Monday, August 29, 2005

Comment Spam

Well, I too have been hit with comment spam. Comments such as "Hey great blog you have there. You might be interested in (insert worthless product here). Check it out!"

All bubbly and upbeat and blatant advertisements. I changed my blog so that only Blogger members could leave comments, but that didn't stop it; many had phony or not so phony accounts set up and who knows, maybe the spammers are using someone's legitimate account, much the same way they use valid email accounts to spread their garbage.

So I sent an email to Blogger complaining and copied the account info of some of the offending Blogger accounts. This morning I noticed that Blogger has a "Show word verification for comments" radio button now. I swear it wasn't there yesterday. I hate these things but I hate being the vehicle for these damn spammers even more. So now you'll get a gif with a warped set of letters to copy into a box before you can leave a comment. Sorry, I really am sorry; I didn't waqnt to do this but "the spammers made me do it!" I realize this will probably cut down on the number of comments I get, but so be it. I am not going to spread the spammers word for them and also increase thier Google rank. Think of it, every page they get their damn link on will increase their rankings.

Monday, August 22, 2005


Click here to see the video

Here's the finished version of the movie I was the the DP of in NYC. This is the finished version (I posted an animation clip from it earlier)

This is a promotional film for the publishing services company that I work for. It will be shown to potential customers to show them what we can do. We shot this over a ten day period in June, with another very short piece shot in Mexico this month. It's seven and a half minutes long; kind of long for a videoblog, but I'm very happy with it so I wanted to share it.

It was written by Steve Zimmerman and Gerard Damiano, directed and edited by Gerard Damiano. Animation is by Ruth Schwartz. Photography Jack Nelson, Art Direction Mark Goodkin,lighting Chris Dixon, sound Steve Kashuck, sound engineering by Ken Takeuchi.

PDQ boardroom: Joel Farrel, Michael Cyril Creighton, Liz Forst, Susan Horowitz, Damion Dacosta, Leslie Cloninger

Everyworker: Steve Cuttler

As Herself: Belen Cookinham

The jefes: June Schwartz, Liz Villela, Steve Zimmerman

Booklinks staff: Angie Castro, Janeth Patarroyo, Steven Vasquez, Tassiana Larouchelle, Alejandra Gritsipis, Marty Fluger, Sean Riley, Elena Lee, Mark Shoffner, Humberto Schettino, Zeke Zimmerman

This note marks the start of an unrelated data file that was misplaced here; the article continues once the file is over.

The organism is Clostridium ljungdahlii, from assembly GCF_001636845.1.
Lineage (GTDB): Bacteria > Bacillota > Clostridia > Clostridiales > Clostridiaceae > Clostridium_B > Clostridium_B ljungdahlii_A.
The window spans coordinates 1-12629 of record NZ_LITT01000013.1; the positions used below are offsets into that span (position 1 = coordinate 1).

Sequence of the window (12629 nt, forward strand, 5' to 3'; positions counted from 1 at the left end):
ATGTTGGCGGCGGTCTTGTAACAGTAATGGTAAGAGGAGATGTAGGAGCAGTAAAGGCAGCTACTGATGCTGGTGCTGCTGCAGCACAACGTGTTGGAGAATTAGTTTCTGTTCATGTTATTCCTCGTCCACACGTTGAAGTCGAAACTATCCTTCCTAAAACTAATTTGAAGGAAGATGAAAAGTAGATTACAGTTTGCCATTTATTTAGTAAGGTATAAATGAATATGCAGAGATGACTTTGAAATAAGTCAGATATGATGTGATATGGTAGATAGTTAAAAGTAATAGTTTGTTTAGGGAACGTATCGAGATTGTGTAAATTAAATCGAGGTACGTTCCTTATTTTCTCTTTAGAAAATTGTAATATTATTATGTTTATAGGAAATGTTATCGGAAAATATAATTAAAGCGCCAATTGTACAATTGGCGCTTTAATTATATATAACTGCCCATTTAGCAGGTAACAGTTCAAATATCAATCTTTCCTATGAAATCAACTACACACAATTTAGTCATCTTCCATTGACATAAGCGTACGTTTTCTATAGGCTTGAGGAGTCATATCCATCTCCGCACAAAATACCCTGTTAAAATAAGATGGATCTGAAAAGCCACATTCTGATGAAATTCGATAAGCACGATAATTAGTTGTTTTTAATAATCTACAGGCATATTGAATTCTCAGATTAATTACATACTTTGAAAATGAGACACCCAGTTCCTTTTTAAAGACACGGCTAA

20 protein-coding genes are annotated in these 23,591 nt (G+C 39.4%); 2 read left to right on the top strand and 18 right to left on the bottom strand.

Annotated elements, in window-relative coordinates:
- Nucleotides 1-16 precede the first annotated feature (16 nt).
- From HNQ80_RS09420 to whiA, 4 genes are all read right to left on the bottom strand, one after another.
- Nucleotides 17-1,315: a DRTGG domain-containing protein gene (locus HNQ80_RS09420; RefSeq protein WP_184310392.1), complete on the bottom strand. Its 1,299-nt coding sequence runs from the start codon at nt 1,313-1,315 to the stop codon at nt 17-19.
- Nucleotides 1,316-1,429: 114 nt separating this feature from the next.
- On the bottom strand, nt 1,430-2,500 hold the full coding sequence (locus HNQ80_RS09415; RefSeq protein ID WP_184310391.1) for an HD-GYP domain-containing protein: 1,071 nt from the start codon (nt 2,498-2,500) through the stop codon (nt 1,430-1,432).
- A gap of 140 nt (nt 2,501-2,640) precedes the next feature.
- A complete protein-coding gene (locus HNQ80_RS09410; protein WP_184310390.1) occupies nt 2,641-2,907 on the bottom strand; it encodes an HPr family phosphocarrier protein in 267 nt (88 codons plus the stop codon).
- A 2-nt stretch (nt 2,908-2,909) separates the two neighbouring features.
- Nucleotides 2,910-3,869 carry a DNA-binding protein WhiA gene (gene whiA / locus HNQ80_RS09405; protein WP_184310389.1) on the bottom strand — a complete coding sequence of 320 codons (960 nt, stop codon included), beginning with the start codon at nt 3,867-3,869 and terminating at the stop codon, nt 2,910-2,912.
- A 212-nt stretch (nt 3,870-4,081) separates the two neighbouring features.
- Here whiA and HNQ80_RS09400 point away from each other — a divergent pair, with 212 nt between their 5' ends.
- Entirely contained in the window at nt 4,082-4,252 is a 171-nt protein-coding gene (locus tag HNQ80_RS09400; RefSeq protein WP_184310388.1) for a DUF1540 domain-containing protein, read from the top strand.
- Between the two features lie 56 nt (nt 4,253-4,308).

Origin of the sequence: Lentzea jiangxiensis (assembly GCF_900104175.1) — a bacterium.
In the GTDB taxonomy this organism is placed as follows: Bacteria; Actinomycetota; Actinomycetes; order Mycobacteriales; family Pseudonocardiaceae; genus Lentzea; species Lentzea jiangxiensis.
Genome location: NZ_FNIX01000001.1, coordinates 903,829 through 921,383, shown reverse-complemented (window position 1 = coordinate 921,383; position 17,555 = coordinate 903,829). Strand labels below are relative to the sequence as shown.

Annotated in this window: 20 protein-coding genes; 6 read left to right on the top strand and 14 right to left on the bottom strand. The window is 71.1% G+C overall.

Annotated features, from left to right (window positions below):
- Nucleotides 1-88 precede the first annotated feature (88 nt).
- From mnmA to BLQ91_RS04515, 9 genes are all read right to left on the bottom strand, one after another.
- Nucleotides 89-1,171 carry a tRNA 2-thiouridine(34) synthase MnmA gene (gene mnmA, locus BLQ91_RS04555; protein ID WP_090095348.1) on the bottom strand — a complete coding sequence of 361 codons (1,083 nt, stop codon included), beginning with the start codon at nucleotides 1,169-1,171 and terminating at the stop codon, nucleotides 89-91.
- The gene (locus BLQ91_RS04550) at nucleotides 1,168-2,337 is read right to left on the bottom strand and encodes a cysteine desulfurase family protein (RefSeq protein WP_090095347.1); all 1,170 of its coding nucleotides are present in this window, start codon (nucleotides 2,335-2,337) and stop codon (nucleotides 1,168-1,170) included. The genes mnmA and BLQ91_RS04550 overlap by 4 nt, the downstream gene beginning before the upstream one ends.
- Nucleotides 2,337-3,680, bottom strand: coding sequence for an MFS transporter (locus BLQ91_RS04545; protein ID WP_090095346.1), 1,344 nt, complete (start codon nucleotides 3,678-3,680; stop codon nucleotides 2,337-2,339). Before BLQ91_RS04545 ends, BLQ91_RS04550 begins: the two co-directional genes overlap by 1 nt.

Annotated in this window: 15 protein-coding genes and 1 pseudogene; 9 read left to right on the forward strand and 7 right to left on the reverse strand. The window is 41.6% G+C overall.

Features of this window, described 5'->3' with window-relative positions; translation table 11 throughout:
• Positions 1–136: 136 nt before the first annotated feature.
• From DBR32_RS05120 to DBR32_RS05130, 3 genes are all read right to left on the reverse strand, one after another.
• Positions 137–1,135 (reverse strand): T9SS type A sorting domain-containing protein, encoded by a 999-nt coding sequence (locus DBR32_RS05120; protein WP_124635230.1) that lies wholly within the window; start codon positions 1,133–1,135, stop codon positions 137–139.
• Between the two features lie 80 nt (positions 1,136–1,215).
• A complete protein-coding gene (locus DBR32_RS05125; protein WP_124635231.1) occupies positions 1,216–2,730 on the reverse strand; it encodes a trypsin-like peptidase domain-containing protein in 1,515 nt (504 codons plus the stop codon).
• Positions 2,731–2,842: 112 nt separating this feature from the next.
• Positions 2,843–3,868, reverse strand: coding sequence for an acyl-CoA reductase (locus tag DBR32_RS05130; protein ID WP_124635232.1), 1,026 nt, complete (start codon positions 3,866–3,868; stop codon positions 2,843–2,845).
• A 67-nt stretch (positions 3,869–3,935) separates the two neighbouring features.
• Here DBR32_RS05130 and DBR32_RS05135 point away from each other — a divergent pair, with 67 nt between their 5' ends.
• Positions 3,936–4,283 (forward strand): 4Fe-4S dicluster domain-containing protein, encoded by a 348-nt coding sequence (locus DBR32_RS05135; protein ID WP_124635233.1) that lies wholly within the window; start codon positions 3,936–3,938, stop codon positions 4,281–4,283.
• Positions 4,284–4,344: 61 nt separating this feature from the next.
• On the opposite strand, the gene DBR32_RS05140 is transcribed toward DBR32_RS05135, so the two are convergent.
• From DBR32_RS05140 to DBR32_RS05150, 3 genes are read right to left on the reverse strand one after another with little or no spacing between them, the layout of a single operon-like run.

Quality Control: Jennifer Novak, Noah Zimmerman

Booklinks Mexico Office: Jack Nelson, Mariachi Azteca

"Mordisquitos!": Lyrics by Belen Cookinham, music by Matt Kaplowitz

"By Now": written and performed by Steve Cuttler


Click here to see the video

Xochimilco is home to the last of the chinampas or "floating gardens". The Axtecs used the chinampas to raise the food that was needed for their capital city of Tenochtitlan. They were originaly artificial islands that were anchored to the lake bottom and didn't really float. The canals that weve amoung them are all that's left of the large lake that once filled the Valley of Mexico.

The chinampas are still used for agriculture, mostly the growing of flowers (Xochimilco is Aztec for "place of the flowers"). It's a very popular site for families on weekends. You rent a boat and travel through the canals where you can buy a meal, drinks, jewelry, etc. Meanwhile mariachis, marimbas and other bands travel up and down the canals and for a fee they will tie up to your boat and play for you. There are greenhouses to visit and a large market to visit, or you can just float along on the canals and soak up the sun.

Oh, by the way, we happened by chance to get a boat named "Viva Rocio" and my wife's name is Rocio.

Wednesday, August 17, 2005

Torre Latinoamericano 360°

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Another short clip from our vacation. The Torre Latinoamericano was the tallest building in Mexico City when it was built.It much higher than any other building near it, so you get a great view of the valley from the observation deck on the 42nd floor.

Music is Al Jolson singing "I'm Sitting On Top of the World"

Friday, August 12, 2005

Cielito Lindo